Project description:BACKGROUND: Antarctic hairgrass (Deschampsia antarctica Desv.) is the only natural grass species in the maritime Antarctic. It has been researched as an important ecological marker and as an extremophile plant for studies on stress tolerance. Despite its importance, little genomic information is available for D. antarctica. Here, we report the complete chloroplast genome, transcriptome profiles of the coding/noncoding genes, and the posttranscriptional processing by RNA editing in the chloroplast system. RESULTS: The complete chloroplast genome of D. antarctica is 135,362 bp in length with a typical quadripartite structure, including the large (LSC: 79,881 bp) and small (SSC: 12,519 bp) single-copy regions, separated by a pair of identical inverted repeats (IR: 21,481 bp). It contains 114 unique genes, including 81 unique protein-coding genes, 29 tRNA genes, and 4 rRNA genes. Sequence divergence analysis with other plastomes from the BEP clade of the grass family suggests a sister relationship between D. antarctica, Festuca arundinacea and Lolium perenne of the Poeae tribe, based on the whole plastome. In addition, we conducted high-resolution mapping of the chloroplast-derived transcripts. Thus, we created an expression profile for 81 protein-coding genes and identified ndhC, psbJ, rps19, psaJ, and psbA as the most highly expressed chloroplast genes. Small RNA-seq analysis identified 27 small noncoding RNAs of chloroplast origin that were preferentially located near the 5'- or 3'-ends of genes. We also found >30 RNA-editing sites in the D. antarctica chloroplast genome, with a dominance of C-to-U conversions. CONCLUSIONS: We assembled and characterized the complete chloroplast genome sequence of D. antarctica and investigated the features of the plastid transcriptome. These data may contribute to a better understanding of the evolution of D. antarctica within the Poaceae family for use in molecular phylogenetic studies and may also help researchers understand the characteristics of the chloroplast transcriptome.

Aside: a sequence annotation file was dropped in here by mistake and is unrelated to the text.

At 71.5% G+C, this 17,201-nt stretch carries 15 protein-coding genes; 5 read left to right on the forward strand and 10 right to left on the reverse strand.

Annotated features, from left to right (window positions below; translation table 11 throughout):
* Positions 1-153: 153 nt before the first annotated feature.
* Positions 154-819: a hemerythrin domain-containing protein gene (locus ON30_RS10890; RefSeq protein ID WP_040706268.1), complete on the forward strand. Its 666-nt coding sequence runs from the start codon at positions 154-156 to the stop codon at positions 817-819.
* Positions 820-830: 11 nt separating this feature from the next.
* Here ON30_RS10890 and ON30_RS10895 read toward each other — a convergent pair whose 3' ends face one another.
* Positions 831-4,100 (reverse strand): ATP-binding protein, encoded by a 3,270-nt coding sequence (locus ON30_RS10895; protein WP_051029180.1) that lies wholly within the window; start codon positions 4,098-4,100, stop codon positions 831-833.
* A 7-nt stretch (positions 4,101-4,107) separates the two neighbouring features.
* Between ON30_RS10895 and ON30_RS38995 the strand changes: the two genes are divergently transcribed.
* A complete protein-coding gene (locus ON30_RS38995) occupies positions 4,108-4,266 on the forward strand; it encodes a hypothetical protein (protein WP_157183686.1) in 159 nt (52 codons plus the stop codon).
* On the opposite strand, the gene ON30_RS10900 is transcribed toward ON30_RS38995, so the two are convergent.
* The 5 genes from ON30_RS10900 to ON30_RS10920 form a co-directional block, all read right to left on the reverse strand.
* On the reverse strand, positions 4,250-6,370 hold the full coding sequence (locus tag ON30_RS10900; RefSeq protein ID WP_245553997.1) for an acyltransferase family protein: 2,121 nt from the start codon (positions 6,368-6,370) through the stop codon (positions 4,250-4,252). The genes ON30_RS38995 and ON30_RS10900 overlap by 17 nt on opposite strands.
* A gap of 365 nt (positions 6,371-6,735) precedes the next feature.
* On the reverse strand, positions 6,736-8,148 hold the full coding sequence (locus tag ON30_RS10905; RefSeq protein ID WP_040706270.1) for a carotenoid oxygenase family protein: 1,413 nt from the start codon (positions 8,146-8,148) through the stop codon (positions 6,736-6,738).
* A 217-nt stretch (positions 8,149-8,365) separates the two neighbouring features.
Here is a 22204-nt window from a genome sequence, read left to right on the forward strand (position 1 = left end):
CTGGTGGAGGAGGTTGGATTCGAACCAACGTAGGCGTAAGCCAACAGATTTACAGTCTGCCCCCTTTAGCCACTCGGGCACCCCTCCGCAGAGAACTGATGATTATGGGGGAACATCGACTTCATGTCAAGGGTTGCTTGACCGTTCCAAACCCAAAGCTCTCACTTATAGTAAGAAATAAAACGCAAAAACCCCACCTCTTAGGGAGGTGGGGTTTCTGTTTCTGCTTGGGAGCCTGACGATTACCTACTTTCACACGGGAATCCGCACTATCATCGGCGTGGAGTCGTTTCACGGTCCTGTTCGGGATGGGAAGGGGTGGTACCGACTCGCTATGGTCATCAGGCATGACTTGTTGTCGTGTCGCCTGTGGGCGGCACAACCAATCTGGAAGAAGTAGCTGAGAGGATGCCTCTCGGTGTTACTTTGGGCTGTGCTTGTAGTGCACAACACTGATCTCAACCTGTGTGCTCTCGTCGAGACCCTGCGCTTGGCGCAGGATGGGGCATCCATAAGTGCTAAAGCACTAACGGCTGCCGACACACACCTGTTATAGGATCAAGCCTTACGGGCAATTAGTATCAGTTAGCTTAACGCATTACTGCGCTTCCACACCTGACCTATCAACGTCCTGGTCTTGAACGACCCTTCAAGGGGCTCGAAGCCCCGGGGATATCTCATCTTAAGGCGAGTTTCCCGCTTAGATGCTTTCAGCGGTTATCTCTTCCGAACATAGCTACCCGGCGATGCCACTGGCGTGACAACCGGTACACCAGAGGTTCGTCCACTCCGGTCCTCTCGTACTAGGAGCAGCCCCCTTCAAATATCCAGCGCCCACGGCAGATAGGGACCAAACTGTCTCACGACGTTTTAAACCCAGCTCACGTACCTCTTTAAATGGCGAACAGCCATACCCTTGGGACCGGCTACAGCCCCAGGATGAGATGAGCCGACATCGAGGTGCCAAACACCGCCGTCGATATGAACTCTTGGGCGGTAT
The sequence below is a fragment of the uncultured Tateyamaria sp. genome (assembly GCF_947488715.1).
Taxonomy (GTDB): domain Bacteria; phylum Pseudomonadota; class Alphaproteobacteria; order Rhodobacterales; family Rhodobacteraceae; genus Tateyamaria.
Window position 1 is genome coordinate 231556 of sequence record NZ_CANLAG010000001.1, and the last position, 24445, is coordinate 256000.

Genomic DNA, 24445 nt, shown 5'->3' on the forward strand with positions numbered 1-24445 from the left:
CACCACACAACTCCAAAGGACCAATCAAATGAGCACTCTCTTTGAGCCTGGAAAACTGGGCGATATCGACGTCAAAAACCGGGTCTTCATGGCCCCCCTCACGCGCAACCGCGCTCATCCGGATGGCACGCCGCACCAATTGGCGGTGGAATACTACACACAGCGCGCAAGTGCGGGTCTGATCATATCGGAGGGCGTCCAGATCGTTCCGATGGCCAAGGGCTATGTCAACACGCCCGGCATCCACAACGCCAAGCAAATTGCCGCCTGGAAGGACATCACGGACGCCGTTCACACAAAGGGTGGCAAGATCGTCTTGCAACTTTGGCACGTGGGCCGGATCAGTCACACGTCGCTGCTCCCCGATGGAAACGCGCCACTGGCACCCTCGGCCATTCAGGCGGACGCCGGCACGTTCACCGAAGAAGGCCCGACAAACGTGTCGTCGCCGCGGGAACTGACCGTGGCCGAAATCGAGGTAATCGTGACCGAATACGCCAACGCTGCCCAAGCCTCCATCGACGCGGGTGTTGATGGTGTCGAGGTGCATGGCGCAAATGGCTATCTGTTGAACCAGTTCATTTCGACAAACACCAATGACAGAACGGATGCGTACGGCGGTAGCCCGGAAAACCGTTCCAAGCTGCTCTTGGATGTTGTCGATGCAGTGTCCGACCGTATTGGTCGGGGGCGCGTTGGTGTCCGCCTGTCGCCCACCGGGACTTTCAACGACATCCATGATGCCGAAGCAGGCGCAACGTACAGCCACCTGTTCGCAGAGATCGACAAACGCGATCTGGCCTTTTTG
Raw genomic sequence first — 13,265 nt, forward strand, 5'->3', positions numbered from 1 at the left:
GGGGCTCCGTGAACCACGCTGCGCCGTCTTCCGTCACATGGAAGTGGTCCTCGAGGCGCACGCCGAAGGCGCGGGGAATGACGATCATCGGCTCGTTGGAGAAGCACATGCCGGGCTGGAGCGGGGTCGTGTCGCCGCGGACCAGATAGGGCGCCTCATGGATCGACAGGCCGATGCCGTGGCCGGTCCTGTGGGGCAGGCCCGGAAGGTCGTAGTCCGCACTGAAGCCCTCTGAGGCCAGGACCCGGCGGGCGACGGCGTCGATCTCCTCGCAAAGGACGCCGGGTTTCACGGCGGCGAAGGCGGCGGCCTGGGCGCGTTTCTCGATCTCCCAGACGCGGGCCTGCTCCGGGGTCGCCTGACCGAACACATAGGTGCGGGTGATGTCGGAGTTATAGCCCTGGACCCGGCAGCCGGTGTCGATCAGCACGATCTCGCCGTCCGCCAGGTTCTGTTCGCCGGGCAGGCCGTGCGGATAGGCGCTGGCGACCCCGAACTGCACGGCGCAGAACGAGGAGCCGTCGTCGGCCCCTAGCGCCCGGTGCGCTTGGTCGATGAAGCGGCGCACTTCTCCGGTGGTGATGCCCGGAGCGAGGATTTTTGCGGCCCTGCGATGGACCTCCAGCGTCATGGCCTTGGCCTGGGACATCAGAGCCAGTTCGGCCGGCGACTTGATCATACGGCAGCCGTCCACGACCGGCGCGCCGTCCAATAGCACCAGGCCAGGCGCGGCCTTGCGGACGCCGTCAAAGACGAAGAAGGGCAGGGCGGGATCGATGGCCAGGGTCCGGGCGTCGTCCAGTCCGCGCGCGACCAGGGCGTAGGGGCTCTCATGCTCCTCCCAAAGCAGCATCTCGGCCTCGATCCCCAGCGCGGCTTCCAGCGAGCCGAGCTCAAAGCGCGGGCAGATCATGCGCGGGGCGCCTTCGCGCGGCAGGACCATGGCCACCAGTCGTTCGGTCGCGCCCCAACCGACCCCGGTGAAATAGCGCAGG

Project description:BACKGROUND: The Copper/Zinc superoxide dismutase (Cu/ZnSOD) gene, SOD gene, was isolated from a Deschampsia antarctica Desv. by cDNA library screening. The expression of SOD gene in the leaves of D. antarctica was determined by RT-PCR and its differential expression of gene transcripts in conditions of cold and UV radiation stresses was revealed by northern blot. FINDINGS: The molecular characterization shows that SOD cDNA is 709 bp in length, which translates an ORF of 152 amino acids that correspond to a protein of predicted molecular mass of 15 kDa. The assay shows that the expression of SOD gene increases when D. antarctica is acclimatised to 4 degrees C and exposed to UV radiation. These results indicate that the SOD gene of D. antarctica is involved in the antioxidative process triggered by oxidative stress induced by the conditions of environmental change in which they live. CONCLUSION: The present results allow us to know the characteristics of Cu/ZnSOD gene from D. antarctica and understand that its expression is regulated by cold and UV radiation.
Project description:<i>Deschampsia antarctica</i> Desv. is one of two vascular plants that live in the Maritime Antarctic Territory and is exposed to high levels of ultraviolet-B (UVB) radiation. In this work, antioxidant physiology of <i>D. antarctica</i> was studied in response to UVB induced oxidative changes. Samples were collected from Antarctica and maintained <i>in vitro</i> culture during 2 years. Plants were sub-cultured in a hydroponic system and exposed to 21.4 kJ m<sup>-2</sup> day<sup>-1</sup>, emulating summer Antarctic conditions. Results showed rapid and significant increases in reactive oxygen species (ROS) at 3 h, which rapidly decreased. No dramatic changes were observed in photosynthetic efficiency, chlorophyll content, and level of thiobarbituric acid reactive species (MDA). The enzymatic (superoxide dismutase, SOD and total peroxidases, POD) and non-enzymatic antioxidant activity (total phenolic) increased significantly in response to UVB treatment. These findings suggest that tolerance of <i>D. antarctica</i> to UVB radiation could be attributed to its ability to activate both enzymatic and non-enzymatic antioxidant systems.